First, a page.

There is a new composite resin system (Kalore [GC America]) that is based on a technology recently developed by Dupont, which utilizes a DX-511 molecule in its matrix. The Dupont molecule, DX-511, is a new monomer family based on urethane dimeth­acrylate chemistry that is compatible with the current composite and bonding systems. This monomer has a long rigid molecular core and flexible arms in the structure. The long rigid core prevents monomer deformation and reduces polymerization shrinkage. On the other hand, if the molecular core is flexible, the monomer may fold and will occupy less space, causing a loss in dimension. The molecular weight of this monomer is 895 which is twice that of Bis-GMA or UDMA.
Generally, the short chain monomers with lower molecular weight have the greatest polymerization shrinkage and inferior physical characteristics than the long chain monomers. A high molecular weight monomer reduces polymerization shrinkage because it contains only a small number of double bonded C=C, which is a factor in polymerization shrinkage. However, if the monomer chain becomes too long, then reactivity decreases. To overcome this challenge, flexible arms were created on the new Dupont monomer, thus increasing the potential for reactivity. The manufacturer has reported volumetric shrink­age values of 1.72%, claiming that the shrinkage stress values are the lowest of any composite resin system. Furthermore, the interfacial bonding between the inorganic fillers (ie, strontium glass, fluoro alumina silicate glass) and the resin matrix involves a proprietary treatment. This proprietary chemical treatment of the filler surface improves the bond between the filler and matrix phase. The chemical bond allows for a stronger bond between the filler and resin thus increasing surface hardness, wear resistance, and polishability. The suggested clinical indications for use with this low shrinkage composite resin system in­clude all anterior and posterior restorative ap­plications (ie, Class I, II, III, IV, V, and direct veneers).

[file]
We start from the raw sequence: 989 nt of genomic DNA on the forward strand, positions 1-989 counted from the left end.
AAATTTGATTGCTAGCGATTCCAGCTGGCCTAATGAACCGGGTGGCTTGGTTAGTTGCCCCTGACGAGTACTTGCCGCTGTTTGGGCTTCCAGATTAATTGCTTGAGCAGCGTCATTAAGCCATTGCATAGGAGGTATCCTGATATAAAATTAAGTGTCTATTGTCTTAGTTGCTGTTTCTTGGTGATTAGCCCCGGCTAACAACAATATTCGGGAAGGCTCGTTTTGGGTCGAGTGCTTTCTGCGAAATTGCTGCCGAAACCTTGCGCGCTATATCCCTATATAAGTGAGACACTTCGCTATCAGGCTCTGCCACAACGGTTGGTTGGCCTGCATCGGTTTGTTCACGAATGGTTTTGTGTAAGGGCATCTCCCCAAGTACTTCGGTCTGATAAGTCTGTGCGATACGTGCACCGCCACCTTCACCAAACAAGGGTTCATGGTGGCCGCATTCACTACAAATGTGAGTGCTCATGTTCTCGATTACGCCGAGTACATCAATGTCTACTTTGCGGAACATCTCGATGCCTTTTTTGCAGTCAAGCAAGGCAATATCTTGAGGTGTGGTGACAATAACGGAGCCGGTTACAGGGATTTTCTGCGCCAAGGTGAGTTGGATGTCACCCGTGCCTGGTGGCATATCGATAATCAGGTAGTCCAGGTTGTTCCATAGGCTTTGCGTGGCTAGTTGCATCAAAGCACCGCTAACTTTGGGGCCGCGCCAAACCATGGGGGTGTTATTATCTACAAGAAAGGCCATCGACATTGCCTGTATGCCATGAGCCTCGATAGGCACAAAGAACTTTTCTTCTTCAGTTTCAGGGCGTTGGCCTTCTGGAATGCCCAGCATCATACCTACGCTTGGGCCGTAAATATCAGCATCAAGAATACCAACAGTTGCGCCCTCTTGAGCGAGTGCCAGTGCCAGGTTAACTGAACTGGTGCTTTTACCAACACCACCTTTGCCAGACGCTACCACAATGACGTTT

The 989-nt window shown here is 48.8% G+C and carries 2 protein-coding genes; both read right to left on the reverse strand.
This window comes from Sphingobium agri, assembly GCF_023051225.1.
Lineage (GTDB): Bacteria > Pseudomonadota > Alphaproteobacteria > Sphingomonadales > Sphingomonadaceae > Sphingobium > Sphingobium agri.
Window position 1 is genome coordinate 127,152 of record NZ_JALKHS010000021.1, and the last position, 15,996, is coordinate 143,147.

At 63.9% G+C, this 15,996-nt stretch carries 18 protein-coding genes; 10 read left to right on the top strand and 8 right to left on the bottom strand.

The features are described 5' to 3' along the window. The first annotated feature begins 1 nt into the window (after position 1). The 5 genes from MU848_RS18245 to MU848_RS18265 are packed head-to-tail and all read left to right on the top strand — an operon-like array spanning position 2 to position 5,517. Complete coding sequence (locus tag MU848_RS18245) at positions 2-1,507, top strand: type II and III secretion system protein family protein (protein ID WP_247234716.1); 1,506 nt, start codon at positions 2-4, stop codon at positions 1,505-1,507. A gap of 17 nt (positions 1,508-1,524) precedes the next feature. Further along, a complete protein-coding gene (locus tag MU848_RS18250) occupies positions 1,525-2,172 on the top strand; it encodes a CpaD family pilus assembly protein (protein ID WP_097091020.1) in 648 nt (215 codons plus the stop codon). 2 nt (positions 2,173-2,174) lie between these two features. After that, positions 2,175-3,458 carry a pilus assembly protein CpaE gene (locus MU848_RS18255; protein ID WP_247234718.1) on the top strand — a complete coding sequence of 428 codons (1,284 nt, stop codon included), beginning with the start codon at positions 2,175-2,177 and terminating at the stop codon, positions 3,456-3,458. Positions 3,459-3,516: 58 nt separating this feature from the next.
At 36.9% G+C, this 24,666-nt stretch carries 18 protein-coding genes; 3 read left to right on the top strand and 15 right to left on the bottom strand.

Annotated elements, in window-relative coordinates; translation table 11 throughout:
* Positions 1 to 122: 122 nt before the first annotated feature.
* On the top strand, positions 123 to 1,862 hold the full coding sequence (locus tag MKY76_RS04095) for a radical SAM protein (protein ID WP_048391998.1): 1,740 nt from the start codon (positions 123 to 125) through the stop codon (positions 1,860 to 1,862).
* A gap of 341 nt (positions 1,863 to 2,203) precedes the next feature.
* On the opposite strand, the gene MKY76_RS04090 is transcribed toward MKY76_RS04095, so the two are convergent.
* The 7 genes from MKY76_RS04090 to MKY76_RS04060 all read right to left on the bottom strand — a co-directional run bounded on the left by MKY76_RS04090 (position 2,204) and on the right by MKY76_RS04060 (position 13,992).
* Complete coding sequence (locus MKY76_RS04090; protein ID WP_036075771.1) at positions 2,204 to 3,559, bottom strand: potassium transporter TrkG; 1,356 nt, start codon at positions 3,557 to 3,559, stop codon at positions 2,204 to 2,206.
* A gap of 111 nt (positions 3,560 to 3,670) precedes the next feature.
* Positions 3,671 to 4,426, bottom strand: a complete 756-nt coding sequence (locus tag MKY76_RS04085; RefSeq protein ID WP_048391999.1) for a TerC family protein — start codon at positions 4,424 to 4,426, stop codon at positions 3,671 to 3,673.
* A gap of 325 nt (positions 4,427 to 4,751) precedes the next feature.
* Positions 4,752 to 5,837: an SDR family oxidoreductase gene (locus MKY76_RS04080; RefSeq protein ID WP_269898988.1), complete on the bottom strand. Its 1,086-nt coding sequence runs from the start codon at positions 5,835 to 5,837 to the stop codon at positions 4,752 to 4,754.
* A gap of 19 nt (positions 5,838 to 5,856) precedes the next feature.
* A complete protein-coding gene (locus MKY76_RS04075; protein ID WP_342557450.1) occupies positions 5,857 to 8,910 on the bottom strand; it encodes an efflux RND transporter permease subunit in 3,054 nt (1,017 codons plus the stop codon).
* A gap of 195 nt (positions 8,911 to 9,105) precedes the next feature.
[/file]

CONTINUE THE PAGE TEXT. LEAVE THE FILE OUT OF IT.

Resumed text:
These new monomer technologies provide low shrinkage and thus the potential for a reduction in shrinkage stress at the restorative-tooth interface. The possible clinical manifestations include the potential for minimizing marginal contraction gaps, microleakage, marginal staining and caries recurrence, while also dissipating and reducing functional stress­es across the restorative-tooth interface and improving the natural aesthetics and wear resistance. Although these new biomaterials ap­pear promising, the clinically-well-accepted conventional meth­acrylate-based composite resin systems have 50 years of proven success and thus future clinical trials will determine the destiny of this new type of composite material.

Suggested Reading

Aesthetic & Restorative Dentistry: Material Selection & Technique. Available at everestpublishingmedia.net.

Dr. Terry is assistant professor in the Department of Restorative Dentistry and Biomaterials at the University of Texas Health Science Center Dental Branch at Houston. He maintains a private practice in Houston. He can be reached at (281) 481-3483 or This email address is being protected from spambots. You need JavaScript enabled to view it. .

Disclosure: Dr. Terry reports no conflicts of interest.

Dr. Leinfelder is currently an adjunct professor at the University of North Carolina and professor emeritus at the University of Ala­bama. He can be reached at (919) 370-9168 or This email address is being protected from spambots. You need JavaScript enabled to view it. .

Disclosure: Dr. Leinfelder is an unpaid consultant for Pentron Clinical Technologies.

Dr. Blatz is currently professor of Restorative Dentistry and Chairman of the Department of Preventive and Restorative Sciences at the Uni­versity of Pennsylvania School of Dental Medicine. He can be reach­ed at (215) 573-3959 or via e-mail at This email address is being protected from spambots. You need JavaScript enabled to view it. .

Disclosure: Dr. Blatz receives research grants and support from Nobel Biocare, Straumann, Ivoclar Vivadent, Kurrary, Heraeus Kulzer, DENTSPLY, and 3M ESPE.